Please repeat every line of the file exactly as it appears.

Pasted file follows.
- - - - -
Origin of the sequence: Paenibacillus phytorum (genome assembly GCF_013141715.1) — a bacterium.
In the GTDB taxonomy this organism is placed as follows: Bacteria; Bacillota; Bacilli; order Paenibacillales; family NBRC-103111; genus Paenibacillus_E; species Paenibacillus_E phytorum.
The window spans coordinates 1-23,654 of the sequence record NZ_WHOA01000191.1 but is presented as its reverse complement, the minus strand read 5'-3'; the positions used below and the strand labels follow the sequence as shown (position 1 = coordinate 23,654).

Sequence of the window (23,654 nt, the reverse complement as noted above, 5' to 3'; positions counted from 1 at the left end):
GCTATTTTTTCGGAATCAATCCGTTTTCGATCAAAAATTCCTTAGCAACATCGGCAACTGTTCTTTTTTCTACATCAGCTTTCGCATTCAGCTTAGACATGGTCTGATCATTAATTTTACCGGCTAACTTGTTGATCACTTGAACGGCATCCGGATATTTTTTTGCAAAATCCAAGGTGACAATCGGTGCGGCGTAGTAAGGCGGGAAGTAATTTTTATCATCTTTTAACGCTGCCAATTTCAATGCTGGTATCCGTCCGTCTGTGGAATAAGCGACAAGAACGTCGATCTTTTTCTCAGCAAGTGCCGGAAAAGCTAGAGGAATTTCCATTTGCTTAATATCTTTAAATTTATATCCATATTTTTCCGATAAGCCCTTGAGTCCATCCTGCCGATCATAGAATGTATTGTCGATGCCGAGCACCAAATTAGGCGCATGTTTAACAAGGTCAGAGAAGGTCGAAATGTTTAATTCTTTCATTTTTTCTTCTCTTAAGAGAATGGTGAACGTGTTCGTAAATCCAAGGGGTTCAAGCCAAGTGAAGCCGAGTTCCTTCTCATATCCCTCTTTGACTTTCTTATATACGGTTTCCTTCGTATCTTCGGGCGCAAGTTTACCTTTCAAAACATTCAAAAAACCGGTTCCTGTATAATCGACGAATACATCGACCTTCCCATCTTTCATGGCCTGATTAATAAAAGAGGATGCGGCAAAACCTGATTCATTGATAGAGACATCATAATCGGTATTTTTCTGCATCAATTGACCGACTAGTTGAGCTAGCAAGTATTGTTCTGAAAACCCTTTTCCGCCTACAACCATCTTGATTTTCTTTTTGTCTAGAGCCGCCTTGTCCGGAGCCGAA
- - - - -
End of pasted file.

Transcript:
Origin of the sequence: Paenibacillus phytorum (genome assembly GCF_013141715.1) — a bacterium.
In the GTDB taxonomy this organism is placed as follows: Bacteria; Bacillota; Bacilli; order Paenibacillales; family NBRC-103111; genus Paenibacillus_E; species Paenibacillus_E phytorum.
The window spans coordinates 1-23,654 of the sequence record NZ_WHOA01000191.1 but is presented as its reverse complement, the minus strand read 5'-3'; the positions used below and the strand labels follow the sequence as shown (position 1 = coordinate 23,654).

Sequence of the window (23,654 nt, the reverse complement as noted above, 5' to 3'; positions counted from 1 at the left end):
GCTATTTTTTCGGAATCAATCCGTTTTCGATCAAAAATTCCTTAGCAACATCGGCAACTGTTCTTTTTTCTACATCAGCTTTCGCATTCAGCTTAGACATGGTCTGATCATTAATTTTACCGGCTAACTTGTTGATCACTTGAACGGCATCCGGATATTTTTTTGCAAAATCCAAGGTGACAATCGGTGCGGCGTAGTAAGGCGGGAAGTAATTTTTATCATCTTTTAACGCTGCCAATTTCAATGCTGGTATCCGTCCGTCTGTGGAATAAGCGACAAGAACGTCGATCTTTTTCTCAGCAAGTGCCGGAAAAGCTAGAGGAATTTCCATTTGCTTAATATCTTTAAATTTATATCCATATTTTTCCGATAAGCCCTTGAGTCCATCCTGCCGATCATAGAATGTATTGTCGATGCCGAGCACCAAATTAGGCGCATGTTTAACAAGGTCAGAGAAGGTCGAAATGTTTAATTCTTTCATTTTTTCTTCTCTTAAGAGAATGGTGAACGTGTTCGTAAATCCAAGGGGTTCAAGCCAAGTGAAGCCGAGTTCCTTCTCATATCCCTCTTTGACTTTCTTATATACGGTTTCCTTCGTATCTTCGGGCGCAAGTTTACCTTTCAAAACATTCAAAAAACCGGTTCCTGTATAATCGACGAATACATCGACCTTCCCATCTTTCATGGCCTGATTAATAAAAGAGGATGCGGCAAAACCTGATTCATTGATAGAGACATCATAATCGGTATTTTTCTGCATCAATTGACCGACTAGTTGAGCTAGCAAGTATTGTTCTGAAAACCCTTTTCCGCCTACAACCATCTTGATTTTCTTTTTGTCTAGAGCCGCCTTGTCCGGAGCCGAA